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  • JayhawkerJayhawker Moderator Posts: 16,914 Senior Member
    Look up the Texas City explosion...occurred in 1947 when two ships were tied up alongside one another...one ship carrying about 1000 tons of AN had a fire aboard, the other ship, laden with 2300 tons of AN cooked off, leveling Texas City and killing in the neighborhood of 500 people
    It's all about heat and pressure to distinguish whether AN is an explosive or a fertilizer.
    Sharps Model 1874 - "The rifle that made the west safe for Winchester"
  • JayhawkerJayhawker Moderator Posts: 16,914 Senior Member
    Sharps Model 1874 - "The rifle that made the west safe for Winchester"
  • orchidmanorchidman Senior Member Posts: 8,108 Senior Member
    Analysis of the explosion..........



    Still enjoying the trip of a lifetime and making the best of what I have.....
  • ilove22silove22s Senior Member Posts: 1,386 Senior Member
    Im sure like may other big oops, it was a CF.

    but to me that was way cool.  Especially the pressure wave, to see it move across the water.  Its surprising that if you see/hear something like that, its not good to be near anything that shatters like glass.

    I noticed the same about the grain silo next door.  My 1st job was working next to one and every time they did a load/unload, the air around the silo/ship was a yellow cloud.  I was surprised that nothing happened in all my years there.

    But to me, its really cool to see those things.  Especially now with many people with phones/cameras they will get captured.


    The ears never lie.

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  • AntonioAntonio Senior Member Posts: 2,689 Senior Member
    AN was used by local maoist terrorist group during the '80s/'90s for making their car bombs; in fact wife was almost killed when a big one detonated in a downtown street 1½ blocks from her apartment.

    What happened in Beirut was a classic 3rld. world slow motion disaster propelled by bureaucracy, indolence and corruption. Local courts "tossed the ball around" for years while deciding who had jurisdiction over the definitive disposal of the impounded cargo, with the result we all see today.

    Problem is that as usual is in these places, NOTHING will change. Damages will have to be fixed by the victims themselves, no political "big cheese" will suffer the consequences, and storage procedures will only change superficially to become an expensive paperwork nuisance to everybody.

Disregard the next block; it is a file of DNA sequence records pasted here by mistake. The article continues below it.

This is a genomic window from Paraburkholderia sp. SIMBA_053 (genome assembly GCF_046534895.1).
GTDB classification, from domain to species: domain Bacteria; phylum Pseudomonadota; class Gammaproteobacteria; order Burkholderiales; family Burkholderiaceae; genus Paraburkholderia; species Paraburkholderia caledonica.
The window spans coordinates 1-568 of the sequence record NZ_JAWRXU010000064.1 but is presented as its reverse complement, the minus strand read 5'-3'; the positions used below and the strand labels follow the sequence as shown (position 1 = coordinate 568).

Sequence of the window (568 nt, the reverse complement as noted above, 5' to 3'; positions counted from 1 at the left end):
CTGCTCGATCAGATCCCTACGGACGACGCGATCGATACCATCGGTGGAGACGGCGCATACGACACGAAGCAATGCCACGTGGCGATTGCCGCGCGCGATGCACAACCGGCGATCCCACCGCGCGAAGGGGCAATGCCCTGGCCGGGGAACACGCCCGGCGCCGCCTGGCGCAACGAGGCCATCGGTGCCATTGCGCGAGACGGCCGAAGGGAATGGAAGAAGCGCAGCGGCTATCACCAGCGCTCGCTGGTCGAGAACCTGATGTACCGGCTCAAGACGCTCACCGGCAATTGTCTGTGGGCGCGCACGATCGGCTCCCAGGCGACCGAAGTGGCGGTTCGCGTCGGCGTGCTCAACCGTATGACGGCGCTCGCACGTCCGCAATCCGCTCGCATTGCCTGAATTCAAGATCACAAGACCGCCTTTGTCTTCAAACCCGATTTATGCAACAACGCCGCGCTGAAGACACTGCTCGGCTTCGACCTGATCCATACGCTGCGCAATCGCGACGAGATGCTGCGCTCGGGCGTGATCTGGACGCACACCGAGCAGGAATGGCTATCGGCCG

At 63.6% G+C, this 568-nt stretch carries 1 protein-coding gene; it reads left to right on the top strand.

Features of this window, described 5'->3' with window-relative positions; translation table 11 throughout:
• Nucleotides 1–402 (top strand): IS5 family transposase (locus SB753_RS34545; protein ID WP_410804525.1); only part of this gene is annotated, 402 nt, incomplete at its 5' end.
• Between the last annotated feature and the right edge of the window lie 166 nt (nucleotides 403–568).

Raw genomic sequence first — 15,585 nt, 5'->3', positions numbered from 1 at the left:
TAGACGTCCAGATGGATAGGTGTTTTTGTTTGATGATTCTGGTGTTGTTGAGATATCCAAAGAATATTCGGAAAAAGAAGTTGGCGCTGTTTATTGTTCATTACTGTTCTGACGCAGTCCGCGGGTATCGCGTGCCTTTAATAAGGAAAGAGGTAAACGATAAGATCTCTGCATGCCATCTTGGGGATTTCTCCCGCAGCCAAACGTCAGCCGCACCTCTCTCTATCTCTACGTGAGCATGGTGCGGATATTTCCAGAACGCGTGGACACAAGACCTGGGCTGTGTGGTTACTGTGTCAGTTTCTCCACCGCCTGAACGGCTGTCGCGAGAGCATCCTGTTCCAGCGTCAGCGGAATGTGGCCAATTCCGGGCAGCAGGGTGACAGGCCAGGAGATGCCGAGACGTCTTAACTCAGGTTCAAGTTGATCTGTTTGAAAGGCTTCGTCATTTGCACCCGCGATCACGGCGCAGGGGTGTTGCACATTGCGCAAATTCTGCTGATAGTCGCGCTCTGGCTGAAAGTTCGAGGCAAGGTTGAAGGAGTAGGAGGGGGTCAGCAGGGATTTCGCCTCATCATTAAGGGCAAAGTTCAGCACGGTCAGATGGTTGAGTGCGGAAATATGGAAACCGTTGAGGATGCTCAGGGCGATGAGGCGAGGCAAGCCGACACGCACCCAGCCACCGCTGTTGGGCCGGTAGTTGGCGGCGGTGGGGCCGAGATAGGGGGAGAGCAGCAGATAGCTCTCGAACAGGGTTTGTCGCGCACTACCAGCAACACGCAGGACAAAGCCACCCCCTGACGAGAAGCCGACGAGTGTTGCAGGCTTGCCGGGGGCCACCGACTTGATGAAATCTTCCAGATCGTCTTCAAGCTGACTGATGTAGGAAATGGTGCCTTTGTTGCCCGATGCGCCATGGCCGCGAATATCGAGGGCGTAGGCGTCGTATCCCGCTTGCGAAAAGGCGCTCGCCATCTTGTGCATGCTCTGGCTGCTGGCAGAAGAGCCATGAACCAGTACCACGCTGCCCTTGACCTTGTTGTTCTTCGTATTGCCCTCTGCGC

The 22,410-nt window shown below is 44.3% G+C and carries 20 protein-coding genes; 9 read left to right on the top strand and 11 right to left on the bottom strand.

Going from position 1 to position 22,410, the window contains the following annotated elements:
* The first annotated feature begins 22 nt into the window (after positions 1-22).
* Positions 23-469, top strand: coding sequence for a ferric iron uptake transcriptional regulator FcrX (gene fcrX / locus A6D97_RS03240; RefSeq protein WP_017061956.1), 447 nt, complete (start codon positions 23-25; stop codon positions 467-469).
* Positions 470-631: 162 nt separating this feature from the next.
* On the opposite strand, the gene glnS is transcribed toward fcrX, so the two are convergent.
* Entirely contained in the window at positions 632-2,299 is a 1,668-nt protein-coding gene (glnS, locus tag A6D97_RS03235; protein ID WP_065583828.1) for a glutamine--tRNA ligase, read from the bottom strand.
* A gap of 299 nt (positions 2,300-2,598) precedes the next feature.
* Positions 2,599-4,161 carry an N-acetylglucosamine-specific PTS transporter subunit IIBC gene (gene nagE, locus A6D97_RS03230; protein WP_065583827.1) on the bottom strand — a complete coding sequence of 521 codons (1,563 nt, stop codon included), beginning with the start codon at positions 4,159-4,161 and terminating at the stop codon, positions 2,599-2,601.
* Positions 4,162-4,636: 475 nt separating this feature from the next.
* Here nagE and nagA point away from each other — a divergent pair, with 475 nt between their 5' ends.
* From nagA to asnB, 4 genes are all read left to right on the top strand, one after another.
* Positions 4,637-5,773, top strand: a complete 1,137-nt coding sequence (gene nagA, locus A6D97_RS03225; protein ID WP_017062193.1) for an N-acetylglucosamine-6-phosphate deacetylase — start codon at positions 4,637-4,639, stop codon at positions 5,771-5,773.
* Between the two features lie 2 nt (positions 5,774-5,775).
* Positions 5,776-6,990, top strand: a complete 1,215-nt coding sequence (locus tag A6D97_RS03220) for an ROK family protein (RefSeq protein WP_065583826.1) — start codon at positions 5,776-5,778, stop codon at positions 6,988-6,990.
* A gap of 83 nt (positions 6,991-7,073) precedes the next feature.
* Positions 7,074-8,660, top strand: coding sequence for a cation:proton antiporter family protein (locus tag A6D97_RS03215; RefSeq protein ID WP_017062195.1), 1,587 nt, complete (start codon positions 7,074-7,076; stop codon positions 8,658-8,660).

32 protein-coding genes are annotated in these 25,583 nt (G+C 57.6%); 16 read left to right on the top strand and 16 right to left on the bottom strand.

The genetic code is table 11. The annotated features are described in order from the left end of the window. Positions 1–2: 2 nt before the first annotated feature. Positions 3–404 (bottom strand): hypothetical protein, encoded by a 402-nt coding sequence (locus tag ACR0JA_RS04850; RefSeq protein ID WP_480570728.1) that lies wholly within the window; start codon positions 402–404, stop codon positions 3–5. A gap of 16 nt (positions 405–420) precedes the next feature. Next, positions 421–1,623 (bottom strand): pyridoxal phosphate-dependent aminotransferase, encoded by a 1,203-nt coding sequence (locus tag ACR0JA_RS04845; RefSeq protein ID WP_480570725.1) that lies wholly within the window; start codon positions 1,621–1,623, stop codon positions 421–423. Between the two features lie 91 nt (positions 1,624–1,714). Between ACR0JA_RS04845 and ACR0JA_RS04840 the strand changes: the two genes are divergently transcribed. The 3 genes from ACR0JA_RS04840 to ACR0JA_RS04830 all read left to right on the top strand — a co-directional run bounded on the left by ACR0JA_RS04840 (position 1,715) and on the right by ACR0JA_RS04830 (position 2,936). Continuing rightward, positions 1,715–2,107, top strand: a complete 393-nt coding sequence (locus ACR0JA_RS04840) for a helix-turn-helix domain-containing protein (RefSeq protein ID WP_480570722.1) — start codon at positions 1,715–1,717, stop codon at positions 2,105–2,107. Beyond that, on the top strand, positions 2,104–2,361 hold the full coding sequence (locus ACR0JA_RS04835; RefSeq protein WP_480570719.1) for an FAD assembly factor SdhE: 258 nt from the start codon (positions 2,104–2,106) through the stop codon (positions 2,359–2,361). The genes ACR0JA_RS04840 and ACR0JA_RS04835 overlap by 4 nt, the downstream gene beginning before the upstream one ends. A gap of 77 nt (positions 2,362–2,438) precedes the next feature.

Trust me, that's the tragic "Groundhog day" we live in the doldrums. Too bad we don't have Trump to blame him about.
  • 10canyon5310canyon53 Member Posts: 2,119 Senior Member
    Antonio said:
    Too bad we don't have Trump to blame him about.

    Don't worry, CNN will find a way to blame him.
  • kansashunterkansashunter Senior Member Posts: 1,812 Senior Member
    Well I learned a lot in this thread, some chemistry and some history. If I ever have to apply ammonia nitrate again I am going to be a little more cautious. Now we could talk about anhydrous ammonia, I know that stuff can kill you or do other wonderful things to you.
  • JustsomedudeJustsomedude Posts: 536 Senior Member
    I dont know why they didn't just dump it in the water a little at a time. Instant cold water.
  • AlleyCatAlleyCat Posts: 361 Member
    edited August 14 #18

    Just to help keep the heavy duty aluminum foil sales nice and high.  :)

     

    "Exclusive: Six blasts, each 11 seconds apart, preceded colossal Beirut explosion"


    https://www.israeldefense.co.il/en/node/44662 

    However, they could not have made the find that was only discovered using CY603, a seismographic network of six sensors located in the sea between Cyprus and Lebanon about 70km from Beirut at a depth of 2.2 kilometers.

    It is a network that was installed in the framework of IRIS, an international geological project for the research and prediction of earthquakes, as well as the detection of weapons testing, in the Mediterranean basin. The statistics of the sensors are available to the public on the internet, but in a non-routine manner they were blocked on August 5, less than 24 hours after the disaster that occurred in Beirut on August 4 a little after 6:00 in the evening. The geophysics experts obtained these statistics and found that the seismograph statistics revealed here (in the picture) are identical to the statistics of other sensitive sensors in the region regarding the main blasts in Beirut. And still it seems that no other entity noticed what was discovered in the overall investigation of the event: the large explosion of the ammonium nitrate was preceded by the six mysterious explosions whose exposure now completely changes the picture.